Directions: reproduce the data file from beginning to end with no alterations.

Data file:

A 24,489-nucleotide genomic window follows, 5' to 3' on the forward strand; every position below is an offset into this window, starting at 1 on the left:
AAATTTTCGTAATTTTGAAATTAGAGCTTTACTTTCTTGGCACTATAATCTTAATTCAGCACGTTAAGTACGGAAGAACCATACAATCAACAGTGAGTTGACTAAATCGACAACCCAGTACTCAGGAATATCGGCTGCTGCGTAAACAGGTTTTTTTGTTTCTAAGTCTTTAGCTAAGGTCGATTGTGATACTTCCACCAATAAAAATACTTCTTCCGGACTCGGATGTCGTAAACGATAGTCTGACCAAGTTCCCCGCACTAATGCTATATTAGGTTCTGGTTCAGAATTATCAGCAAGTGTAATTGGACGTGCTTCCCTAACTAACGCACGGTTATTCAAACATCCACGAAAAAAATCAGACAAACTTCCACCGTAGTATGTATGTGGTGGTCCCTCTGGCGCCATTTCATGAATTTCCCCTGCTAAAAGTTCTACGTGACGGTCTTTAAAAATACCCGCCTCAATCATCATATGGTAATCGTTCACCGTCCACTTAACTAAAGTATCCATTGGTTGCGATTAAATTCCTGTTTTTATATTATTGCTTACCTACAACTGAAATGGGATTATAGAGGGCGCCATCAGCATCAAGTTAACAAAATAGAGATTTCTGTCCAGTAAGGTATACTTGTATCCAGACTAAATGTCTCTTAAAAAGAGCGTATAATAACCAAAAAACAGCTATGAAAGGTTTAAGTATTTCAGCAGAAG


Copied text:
A 24,489-nucleotide genomic window follows, 5' to 3' on the forward strand; every position below is an offset into this window, starting at 1 on the left:
AAATTTTCGTAATTTTGAAATTAGAGCTTTACTTTCTTGGCACTATAATCTTAATTCAGCACGTTAAGTACGGAAGAACCATACAATCAACAGTGAGTTGACTAAATCGACAACCCAGTACTCAGGAATATCGGCTGCTGCGTAAACAGGTTTTTTTGTTTCTAAGTCTTTAGCTAAGGTCGATTGTGATACTTCCACCAATAAAAATACTTCTTCCGGACTCGGATGTCGTAAACGATAGTCTGACCAAGTTCCCCGCACTAATGCTATATTAGGTTCTGGTTCAGAATTATCAGCAAGTGTAATTGGACGTGCTTCCCTAACTAACGCACGGTTATTCAAACATCCACGAAAAAAATCAGACAAACTTCCACCGTAGTATGTATGTGGTGGTCCCTCTGGCGCCATTTCATGAATTTCCCCTGCTAAAAGTTCTACGTGACGGTCTTTAAAAATACCCGCCTCAATCATCATATGGTAATCGTTCACCGTCCACTTAACTAAAGTATCCATTGGTTGCGATTAAATTCCTGTTTTTATATTATTGCTTACCTACAACTGAAATGGGATTATAGAGGGCGCCATCAGCATCAAGTTAACAAAATAGAGATTTCTGTCCAGTAAGGTATACTTGTATCCAGACTAAATGTCTCTTAAAAAGAGCGTATAATAACCAAAAAACAGCTATGAAAGGTTTAAGTATTTCAGCAGAAG